Here is the New Foundations Home Page (NF home page is extremely out of date and needs to be edited, note to self August 2014). Here is the universal set bibliography (an expansion of the bibliography of Forster's NF book). Here are the notes from M502, Logic and Set Theory, which may be turning into a book. For information about my claim to have proved the consistency of New Foundations, see below.
Here find the slides for my recent talk at the College of Idaho. I'm very pleased with the construction of the reals given there, using neither ordered pairs nor equivalence classes!
Here is my new separate page on the artificial language Loglan.
Here is a day by day schedule for both my classes.
Here is the current official document. This is the "new" version, with index, references and conclusion added. I think it is in shape to be the flagship version now. The previous major version of the document describing the proof is here. I am preserving the previous major version because more people are familiar with it and because the new version probably still has a lower index as a draft. The new version is not motivated by any errors detected in the old version, but by the fact that the old version is very complex and hard to follow; the new version is still complex and hard to follow, but the nastiness is getting down to the essential core that cannot in the end be removed. Comments and questions (on either document) from those who understand the technical issues are very welcome; I apologize in advance for the still difficult state of the text, and I am sure that I don't yet have all the bugs out.
Here is the alternative version (the simplified one). This is still a possibly negative-indexed draft, but it looks quite promising, all around much simpler than the argument in the main document above. I did fix the bug I complained about earlier, but I have not yet written down the final bits of the argument in this version. I know how the closing part goes; it simply must be written down carefully for the rather different situation in the alternative construction.
If you have an amateur philosophical interest in NF, I do not think it likely that you will get anything out of this very technical and not yet very polished document (in either version), and I am not likely to answer your questions about it. Be advised that in my opinion (which I know is not universal) the famed NF consistency problem has nothing at all to do with philosophical issues which Quine's set theory might be taken to address: I think that NFU addresses these issues to exactly the same extent and its consistency and mathematical strength have been settled issues since 1969.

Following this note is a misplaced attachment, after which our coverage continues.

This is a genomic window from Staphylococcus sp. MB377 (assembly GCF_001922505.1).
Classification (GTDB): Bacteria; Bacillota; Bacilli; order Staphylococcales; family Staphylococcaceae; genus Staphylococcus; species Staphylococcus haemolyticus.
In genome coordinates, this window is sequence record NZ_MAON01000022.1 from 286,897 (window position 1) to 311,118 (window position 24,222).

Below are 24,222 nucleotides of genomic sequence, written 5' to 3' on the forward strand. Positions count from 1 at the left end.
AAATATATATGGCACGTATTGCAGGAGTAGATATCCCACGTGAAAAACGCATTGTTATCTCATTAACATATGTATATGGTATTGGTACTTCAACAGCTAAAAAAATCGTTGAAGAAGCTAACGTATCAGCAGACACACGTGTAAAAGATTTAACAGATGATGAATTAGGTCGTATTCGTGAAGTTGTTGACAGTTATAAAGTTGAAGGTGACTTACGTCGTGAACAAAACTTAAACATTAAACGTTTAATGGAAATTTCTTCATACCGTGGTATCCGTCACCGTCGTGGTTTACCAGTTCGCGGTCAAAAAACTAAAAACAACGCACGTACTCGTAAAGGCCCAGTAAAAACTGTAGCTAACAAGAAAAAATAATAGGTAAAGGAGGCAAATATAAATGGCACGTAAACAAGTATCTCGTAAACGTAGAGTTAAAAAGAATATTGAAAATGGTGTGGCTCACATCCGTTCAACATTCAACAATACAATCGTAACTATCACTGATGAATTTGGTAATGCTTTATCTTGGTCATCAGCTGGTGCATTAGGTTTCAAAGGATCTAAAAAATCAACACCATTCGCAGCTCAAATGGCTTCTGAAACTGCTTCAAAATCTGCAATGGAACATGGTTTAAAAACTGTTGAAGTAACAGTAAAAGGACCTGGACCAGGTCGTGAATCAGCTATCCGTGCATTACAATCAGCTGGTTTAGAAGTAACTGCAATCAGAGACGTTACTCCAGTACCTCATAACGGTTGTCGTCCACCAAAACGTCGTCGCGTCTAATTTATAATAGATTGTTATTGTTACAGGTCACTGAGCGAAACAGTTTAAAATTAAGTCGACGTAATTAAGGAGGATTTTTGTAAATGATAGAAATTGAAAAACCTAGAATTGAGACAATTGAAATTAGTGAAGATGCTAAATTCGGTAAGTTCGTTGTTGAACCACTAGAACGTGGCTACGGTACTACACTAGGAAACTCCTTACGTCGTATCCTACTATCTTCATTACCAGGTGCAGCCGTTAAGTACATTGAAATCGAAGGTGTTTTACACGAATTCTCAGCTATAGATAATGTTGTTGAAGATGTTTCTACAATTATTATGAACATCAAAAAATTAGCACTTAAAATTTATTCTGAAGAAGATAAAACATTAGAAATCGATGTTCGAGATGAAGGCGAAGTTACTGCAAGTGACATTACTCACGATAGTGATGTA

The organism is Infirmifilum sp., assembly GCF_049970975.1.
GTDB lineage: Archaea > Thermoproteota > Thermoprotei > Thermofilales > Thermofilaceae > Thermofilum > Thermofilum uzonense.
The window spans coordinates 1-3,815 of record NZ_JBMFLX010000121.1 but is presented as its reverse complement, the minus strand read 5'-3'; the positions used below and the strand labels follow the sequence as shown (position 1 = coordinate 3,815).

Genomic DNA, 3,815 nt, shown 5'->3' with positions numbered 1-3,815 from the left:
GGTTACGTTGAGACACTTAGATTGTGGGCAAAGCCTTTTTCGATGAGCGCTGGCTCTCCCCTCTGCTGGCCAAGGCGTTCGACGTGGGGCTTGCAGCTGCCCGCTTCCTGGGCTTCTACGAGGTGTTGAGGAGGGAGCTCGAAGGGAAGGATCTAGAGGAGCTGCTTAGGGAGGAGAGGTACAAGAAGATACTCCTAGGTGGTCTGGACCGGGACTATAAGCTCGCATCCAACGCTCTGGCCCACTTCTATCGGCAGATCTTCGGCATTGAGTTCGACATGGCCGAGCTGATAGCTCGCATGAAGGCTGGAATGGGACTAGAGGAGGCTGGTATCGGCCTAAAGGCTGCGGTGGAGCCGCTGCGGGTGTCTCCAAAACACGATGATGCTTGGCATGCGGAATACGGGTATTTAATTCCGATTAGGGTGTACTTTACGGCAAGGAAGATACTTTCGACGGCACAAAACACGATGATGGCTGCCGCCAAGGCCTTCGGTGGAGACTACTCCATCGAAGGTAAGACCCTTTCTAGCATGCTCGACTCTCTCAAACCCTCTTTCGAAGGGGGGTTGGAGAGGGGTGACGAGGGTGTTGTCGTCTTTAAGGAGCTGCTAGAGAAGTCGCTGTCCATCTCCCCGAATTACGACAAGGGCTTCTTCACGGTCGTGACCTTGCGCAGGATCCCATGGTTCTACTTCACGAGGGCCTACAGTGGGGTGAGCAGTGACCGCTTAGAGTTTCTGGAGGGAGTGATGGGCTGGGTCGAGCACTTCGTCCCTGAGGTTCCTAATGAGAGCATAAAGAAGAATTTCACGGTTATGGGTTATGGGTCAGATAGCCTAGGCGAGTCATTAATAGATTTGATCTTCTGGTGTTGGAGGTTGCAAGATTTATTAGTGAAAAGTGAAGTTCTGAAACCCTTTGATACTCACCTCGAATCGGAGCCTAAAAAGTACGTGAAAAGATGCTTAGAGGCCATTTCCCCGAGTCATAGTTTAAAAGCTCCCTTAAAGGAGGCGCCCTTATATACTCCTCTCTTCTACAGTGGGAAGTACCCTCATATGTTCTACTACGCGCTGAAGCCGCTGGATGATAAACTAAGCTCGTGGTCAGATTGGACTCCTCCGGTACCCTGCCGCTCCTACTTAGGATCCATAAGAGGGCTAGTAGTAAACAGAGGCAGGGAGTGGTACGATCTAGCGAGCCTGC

Here is the talk I gave on New Foundations to the department at Boise State on September 10, 2013. Philosophical interests in NF might be served by these slides, and also by the notes on Frege's logic which appear below. This is my most recent explicitly philosophical essay about Quine-style set theory.
Here find an outline of how to fix the foundational system of Frege using stratification in the style of Quine.
Here find my current notes on Dana Scott's lovely and weird result that ZFC minus extensionality has the same strength as Zermelo set theory.
Here is the May 19th 2011 (submitted) version of the paper I am writing about Zuhair al-Johar's proposal of "acyclic comprehension", with Zuhair and Nathan Bowler as co-authors, a perhaps surprising reformulation of stratified comprehension.
Here is the Jan 20 2012 draft of the paper I am writing about a simpler form of symmetric comprehension, strong versions of which give extensions of NF with semantic motivation and a weaker version of which gives a new consistent fragment of NF inessentially stronger than NF3, for which I give a model construction. The problem of modelling the versions that yield NF seems to be very hard (as usual). This version is ready for submission.
Here find the note submitted Dec 30 2013 on my result that the set H(|X|) of all sets hereditarily smaller in size than a set X exists, not using Choice. It is surprising to me that this is not an obvious result, but the references for partial results that I have been able to find are recent, so perhaps it is new.
Here is a recent version of my manual of logical style, a teaching tool (or would-be teaching tool) with which I am constantly tinkering to try to give students some idea how to approach the precipice of writing a proof.Here is a draft paper on mathematics in three types (mostly, on defining functions in three types) based on a presentation at BEST 2009. Here are the notes for the talk I gave on this subject in Edmonton on Sept 11 2012.
Here is a version of my paper on the curious fact that the urelements in the usual models of NFU turn out to be inhomogeous, because the membership relation on the underlying model-with-automorphism of the usual set theory turns out to be definable in NFU terms. This version corrects a couple of annoying typos in the published version.
I will put a link to my SEP article on Alternative Axiomatic Set Theories here.
Here are my notes on efficient bracket abstraction.
Here are the notes for the visit of Peter Seymour.
Materials relating to the visit of Olivier Esser are here.
Here's a link to the Department of Mathematics and Computer Science Home Page here at Boise State!
Here is a letter of mine discussing the set theory of Ackermann. Here are some not very serious notes on a pocket set theory. Here is a later version (DVI file).
Here is the official web site of the Loglan Institute.. Here is the mirror of the Loglan web site here at Boise State. There is access to a wide variety of information, documents and software through these links.
Here is my new separate page on Loglan, where you can find pointers to my current Loglan projects.